“I live with one friend and my brothers. I met my friend here in Jordan. Before he came, I was living with my brothers, and we had five or six others with us. But they were all deported – I am a survivor with my brothers too…So we are just 3, and then I found my friend, he is alone. So I was sure with him, I said “You have to come with us. First, because you live alone, and second your home is unallowable or unacceptable to us because you are a member of our community.” “Yes”, he told us “ok no problem” and he came…When I met him, the first thing for me is that all the Sudanese here are from Darfur, and the second thing is about our environment, or community – with Sudanese, the first time I see you, I will know if you are from Sudan or not, and if you are from Sudan of course it is my pleasure to try to know you…Another reason to live together, a good strong reason, is because I can defend them and they can defend me.
Currently, there are three dominant images of host relationships. Firstly, that the majority of hosting takes place between extended family members, secondly that refugees are an economic burden on the host family, and finally that refugees are exploited by hosts. While all of these are undoubtedly true for certain people at certain times, they do not account for the whole picture. Instead, as Ibrahim’s account shows, we also need to consider social motivations, including solidarity, compassion, and obligation. This isn’t to do away with the recognition of personal gain from participating – either as a host or refugee – in the relationship, but to recognise that the social motivations for hosting are perhaps as important as the economic ones, and we need to better understand how these different interests intersect.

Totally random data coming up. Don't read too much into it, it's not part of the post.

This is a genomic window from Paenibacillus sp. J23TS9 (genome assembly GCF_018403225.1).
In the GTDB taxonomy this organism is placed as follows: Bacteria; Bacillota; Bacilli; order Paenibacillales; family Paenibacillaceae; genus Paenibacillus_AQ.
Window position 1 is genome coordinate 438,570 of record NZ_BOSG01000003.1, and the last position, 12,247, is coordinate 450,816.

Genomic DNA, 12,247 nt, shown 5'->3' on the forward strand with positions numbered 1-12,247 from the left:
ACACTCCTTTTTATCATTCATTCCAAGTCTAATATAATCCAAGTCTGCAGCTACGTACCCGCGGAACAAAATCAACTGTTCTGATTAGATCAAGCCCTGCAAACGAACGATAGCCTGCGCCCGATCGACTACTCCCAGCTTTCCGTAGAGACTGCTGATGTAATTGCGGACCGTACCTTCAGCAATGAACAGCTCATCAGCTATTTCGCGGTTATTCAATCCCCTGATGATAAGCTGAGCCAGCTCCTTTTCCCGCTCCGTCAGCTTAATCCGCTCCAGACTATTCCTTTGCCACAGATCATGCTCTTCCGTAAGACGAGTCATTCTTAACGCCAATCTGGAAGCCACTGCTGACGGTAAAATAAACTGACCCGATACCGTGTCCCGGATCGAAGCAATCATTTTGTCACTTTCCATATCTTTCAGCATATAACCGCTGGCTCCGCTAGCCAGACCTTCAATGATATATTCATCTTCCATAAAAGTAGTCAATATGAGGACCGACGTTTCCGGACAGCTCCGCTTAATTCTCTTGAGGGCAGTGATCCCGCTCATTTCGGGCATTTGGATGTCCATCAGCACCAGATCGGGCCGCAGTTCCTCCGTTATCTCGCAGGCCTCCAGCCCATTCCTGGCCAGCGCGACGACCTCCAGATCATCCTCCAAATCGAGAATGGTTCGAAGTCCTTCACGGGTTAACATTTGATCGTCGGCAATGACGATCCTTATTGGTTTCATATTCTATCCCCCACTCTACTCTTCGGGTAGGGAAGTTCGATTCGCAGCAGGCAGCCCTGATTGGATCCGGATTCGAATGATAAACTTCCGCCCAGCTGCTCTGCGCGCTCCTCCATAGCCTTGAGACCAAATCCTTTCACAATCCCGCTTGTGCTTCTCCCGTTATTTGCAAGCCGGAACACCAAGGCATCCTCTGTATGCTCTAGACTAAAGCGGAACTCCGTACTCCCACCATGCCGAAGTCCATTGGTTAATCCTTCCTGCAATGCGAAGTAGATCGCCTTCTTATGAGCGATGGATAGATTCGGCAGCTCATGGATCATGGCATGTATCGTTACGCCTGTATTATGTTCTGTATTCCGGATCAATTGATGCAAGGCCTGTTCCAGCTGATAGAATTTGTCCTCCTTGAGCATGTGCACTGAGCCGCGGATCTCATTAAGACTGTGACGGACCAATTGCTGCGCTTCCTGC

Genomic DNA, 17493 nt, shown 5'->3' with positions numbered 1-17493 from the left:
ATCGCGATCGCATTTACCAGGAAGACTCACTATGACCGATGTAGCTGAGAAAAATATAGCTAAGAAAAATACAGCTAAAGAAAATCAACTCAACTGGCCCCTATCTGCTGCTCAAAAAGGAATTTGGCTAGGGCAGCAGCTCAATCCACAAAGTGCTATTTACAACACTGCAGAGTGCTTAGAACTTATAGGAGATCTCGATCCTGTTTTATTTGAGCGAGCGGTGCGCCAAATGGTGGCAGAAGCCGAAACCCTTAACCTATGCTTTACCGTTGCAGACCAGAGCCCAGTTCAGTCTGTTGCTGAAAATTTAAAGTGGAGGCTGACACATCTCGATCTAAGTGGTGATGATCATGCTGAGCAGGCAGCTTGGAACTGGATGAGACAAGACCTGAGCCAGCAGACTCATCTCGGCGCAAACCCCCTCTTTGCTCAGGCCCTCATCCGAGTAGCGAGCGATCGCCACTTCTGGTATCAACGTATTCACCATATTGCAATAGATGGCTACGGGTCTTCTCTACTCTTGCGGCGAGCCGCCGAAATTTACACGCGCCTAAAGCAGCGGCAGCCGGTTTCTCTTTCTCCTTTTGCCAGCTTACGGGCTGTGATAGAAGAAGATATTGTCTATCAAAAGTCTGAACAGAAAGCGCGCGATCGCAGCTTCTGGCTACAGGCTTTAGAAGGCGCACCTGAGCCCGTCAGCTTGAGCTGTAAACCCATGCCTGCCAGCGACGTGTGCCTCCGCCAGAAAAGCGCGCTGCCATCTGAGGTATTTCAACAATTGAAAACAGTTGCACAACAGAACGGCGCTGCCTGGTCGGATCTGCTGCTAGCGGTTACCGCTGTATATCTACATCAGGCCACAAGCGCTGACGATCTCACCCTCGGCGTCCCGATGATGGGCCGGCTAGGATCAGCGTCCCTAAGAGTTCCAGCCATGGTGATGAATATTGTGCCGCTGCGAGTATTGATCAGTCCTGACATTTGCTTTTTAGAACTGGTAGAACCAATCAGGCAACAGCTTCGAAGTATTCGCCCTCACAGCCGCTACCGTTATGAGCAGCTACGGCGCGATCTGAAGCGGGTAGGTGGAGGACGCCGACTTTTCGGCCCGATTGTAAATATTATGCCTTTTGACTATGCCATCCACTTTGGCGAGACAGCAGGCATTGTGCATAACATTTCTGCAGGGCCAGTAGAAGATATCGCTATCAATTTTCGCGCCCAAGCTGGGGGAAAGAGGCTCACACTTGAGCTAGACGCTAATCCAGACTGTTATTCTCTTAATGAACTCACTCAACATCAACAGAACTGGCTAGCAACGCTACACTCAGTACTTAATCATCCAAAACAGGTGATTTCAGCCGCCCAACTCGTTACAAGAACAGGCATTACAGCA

Current understandings of hosting fail to explain why both hosts and hosted refugees choose to engage in hosting relationships, relying on un-nuanced understandings of kinships relations and economic costs and benefits, rather than social explanations. Drawing on these additional concepts isn’t to accept them unquestioningly – we need to make sure that we avoid romanticising them, recognise the power dynamics contained within them, and consider who they apply to and who they exclude, and how and when the different concepts feature more strongly in people’s accounts of their actions. We also need to consider how our understanding of these concepts may be challenged or expanded by thinking about their relevance in long-term displacement, urban environments, in relation to refugees, and in non-Western settings. We need to incorporate all of these explanations into our understanding of why people engage in hosting relationships, if we want to understand how community support mechanisms work and the impact of external actions, including the unintended consequences of humanitarian assistance.
All photos (c) CENDEP.
If you have found this piece of interest, you may consider reading these additional items on the Refugee Hosts website:
Carpi, E. (2017) “Syrians in Akkar: Refugees or Neighbours?”
Fiddian-Qasmiyeh, E. (2016) “Refugee-Refugee Relationality: Hospitality and ‘Being With’ Refugees”
Fiddian-Qasmiyeh, E. (2016) “Palestinian and Syrian Refugees in Lebanon: Sharing Space, Electricity and the Sky”
Fiddian-Qasmiyeh, E. and Qasmiyeh, Y. M. (2018) “Refugee Neighbours & Hostipitality”
Fiddian-Qasmiyeh, E. and Qasmiyeh, Y. M. (2017) “Refugee-Refugee Solidarity in Death and Dying”
Fogliata, S. (2017) “Back to Metal: Palestinians from Syria in Nahr el-Bared Camp in Lebanon”
Qasmiyeh, Y. M. (2016) “Writing the Camp”
Sharif, H. (2018) “Refugee-led Humanitarianism in Lebanon’s Shatila Camp”
Svoboda, E. (2018) “Humanitarian Access and the Role of Local Communities”
Zareena, G. (2018) “A Successful Alternative to Refugee Camps: A Greek Swat Shames the EU and NGOs”